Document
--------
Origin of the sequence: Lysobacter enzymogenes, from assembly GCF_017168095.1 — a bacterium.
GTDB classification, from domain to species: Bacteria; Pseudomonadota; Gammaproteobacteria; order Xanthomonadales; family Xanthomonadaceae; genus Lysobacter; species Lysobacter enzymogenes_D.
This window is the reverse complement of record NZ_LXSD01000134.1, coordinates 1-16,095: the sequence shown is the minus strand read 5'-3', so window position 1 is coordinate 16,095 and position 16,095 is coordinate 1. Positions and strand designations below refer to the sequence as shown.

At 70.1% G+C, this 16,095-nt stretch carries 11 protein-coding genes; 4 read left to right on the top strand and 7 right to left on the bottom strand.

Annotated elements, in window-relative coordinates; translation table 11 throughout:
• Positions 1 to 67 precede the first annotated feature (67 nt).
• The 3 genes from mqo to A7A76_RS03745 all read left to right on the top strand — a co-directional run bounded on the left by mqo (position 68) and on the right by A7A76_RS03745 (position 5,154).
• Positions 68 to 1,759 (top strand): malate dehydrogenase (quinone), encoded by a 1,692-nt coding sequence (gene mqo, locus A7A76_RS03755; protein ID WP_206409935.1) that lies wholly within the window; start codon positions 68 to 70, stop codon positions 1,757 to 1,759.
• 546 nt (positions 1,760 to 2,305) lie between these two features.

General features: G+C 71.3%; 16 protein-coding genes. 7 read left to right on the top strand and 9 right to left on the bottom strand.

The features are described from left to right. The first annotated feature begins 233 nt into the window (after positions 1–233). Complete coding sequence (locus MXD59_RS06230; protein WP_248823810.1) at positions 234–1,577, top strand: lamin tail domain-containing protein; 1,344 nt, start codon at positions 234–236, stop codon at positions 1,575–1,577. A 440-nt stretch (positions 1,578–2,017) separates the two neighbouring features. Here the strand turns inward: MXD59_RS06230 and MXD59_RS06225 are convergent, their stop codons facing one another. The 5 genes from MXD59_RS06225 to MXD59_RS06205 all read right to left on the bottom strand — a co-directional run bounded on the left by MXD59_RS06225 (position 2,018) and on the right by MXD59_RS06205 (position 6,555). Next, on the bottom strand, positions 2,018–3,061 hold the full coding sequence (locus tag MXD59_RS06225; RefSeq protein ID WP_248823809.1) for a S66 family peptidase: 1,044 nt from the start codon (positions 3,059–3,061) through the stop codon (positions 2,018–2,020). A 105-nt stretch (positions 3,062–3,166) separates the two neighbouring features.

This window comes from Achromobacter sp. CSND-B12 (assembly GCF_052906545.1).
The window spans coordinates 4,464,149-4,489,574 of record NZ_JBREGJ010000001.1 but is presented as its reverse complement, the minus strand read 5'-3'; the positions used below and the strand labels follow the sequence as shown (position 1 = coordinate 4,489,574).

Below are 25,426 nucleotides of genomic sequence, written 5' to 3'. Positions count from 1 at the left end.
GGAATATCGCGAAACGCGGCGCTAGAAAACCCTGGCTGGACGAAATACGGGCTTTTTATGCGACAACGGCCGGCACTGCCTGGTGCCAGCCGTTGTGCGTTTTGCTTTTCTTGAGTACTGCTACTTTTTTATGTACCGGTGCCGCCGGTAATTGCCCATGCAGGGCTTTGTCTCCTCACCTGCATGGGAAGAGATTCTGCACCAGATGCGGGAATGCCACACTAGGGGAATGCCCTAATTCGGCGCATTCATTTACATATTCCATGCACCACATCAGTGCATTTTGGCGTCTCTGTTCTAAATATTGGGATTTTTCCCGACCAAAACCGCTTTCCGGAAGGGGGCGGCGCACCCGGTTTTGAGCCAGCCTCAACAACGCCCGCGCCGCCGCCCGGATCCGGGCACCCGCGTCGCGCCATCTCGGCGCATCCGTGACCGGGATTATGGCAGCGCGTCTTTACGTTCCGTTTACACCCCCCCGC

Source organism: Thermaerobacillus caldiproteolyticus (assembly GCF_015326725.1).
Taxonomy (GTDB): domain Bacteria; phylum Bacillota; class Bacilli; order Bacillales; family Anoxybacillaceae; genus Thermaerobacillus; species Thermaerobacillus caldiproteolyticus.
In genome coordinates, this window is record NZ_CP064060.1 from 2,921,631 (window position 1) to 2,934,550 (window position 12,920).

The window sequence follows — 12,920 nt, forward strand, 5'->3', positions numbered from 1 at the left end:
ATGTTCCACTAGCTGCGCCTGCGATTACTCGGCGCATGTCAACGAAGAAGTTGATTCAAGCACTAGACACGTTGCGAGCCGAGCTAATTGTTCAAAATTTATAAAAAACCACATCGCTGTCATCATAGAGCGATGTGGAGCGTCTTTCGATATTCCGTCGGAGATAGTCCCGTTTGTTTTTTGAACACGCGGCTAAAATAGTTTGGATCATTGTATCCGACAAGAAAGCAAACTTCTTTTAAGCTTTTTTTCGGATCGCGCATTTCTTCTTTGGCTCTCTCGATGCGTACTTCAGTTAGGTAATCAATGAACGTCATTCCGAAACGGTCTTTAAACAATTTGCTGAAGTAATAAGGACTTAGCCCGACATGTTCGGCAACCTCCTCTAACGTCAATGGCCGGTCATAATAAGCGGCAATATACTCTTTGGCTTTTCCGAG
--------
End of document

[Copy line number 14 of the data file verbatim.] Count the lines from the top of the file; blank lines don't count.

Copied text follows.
Below are 25,426 nucleotides of genomic sequence, written 5' to 3'. Positions count from 1 at the left end.